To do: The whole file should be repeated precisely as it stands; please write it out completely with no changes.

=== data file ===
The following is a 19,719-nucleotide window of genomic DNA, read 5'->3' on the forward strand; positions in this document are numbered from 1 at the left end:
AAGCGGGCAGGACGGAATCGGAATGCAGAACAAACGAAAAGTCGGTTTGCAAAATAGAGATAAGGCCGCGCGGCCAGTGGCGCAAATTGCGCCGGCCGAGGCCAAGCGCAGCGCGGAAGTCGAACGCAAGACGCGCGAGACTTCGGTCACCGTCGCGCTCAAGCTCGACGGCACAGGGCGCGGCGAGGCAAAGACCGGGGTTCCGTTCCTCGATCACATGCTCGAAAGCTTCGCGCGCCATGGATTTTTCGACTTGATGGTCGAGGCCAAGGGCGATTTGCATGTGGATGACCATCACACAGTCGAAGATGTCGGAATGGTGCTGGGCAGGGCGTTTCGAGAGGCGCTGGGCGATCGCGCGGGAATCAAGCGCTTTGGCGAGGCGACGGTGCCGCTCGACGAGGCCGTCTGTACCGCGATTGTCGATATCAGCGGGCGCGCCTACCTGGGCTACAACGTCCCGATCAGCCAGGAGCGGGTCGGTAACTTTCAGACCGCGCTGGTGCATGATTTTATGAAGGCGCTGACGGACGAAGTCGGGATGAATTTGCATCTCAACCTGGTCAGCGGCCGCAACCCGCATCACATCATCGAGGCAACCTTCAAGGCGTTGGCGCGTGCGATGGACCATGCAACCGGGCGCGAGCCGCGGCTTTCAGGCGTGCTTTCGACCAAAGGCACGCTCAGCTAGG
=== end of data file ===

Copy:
The following is a 19,719-nucleotide window of genomic DNA, read 5'->3' on the forward strand; positions in this document are numbered from 1 at the left end:
AAGCGGGCAGGACGGAATCGGAATGCAGAACAAACGAAAAGTCGGTTTGCAAAATAGAGATAAGGCCGCGCGGCCAGTGGCGCAAATTGCGCCGGCCGAGGCCAAGCGCAGCGCGGAAGTCGAACGCAAGACGCGCGAGACTTCGGTCACCGTCGCGCTCAAGCTCGACGGCACAGGGCGCGGCGAGGCAAAGACCGGGGTTCCGTTCCTCGATCACATGCTCGAAAGCTTCGCGCGCCATGGATTTTTCGACTTGATGGTCGAGGCCAAGGGCGATTTGCATGTGGATGACCATCACACAGTCGAAGATGTCGGAATGGTGCTGGGCAGGGCGTTTCGAGAGGCGCTGGGCGATCGCGCGGGAATCAAGCGCTTTGGCGAGGCGACGGTGCCGCTCGACGAGGCCGTCTGTACCGCGATTGTCGATATCAGCGGGCGCGCCTACCTGGGCTACAACGTCCCGATCAGCCAGGAGCGGGTCGGTAACTTTCAGACCGCGCTGGTGCATGATTTTATGAAGGCGCTGACGGACGAAGTCGGGATGAATTTGCATCTCAACCTGGTCAGCGGCCGCAACCCGCATCACATCATCGAGGCAACCTTCAAGGCGTTGGCGCGTGCGATGGACCATGCAACCGGGCGCGAGCCGCGGCTTTCAGGCGTGCTTTCGACCAAAGGCACGCTCAGCTAGG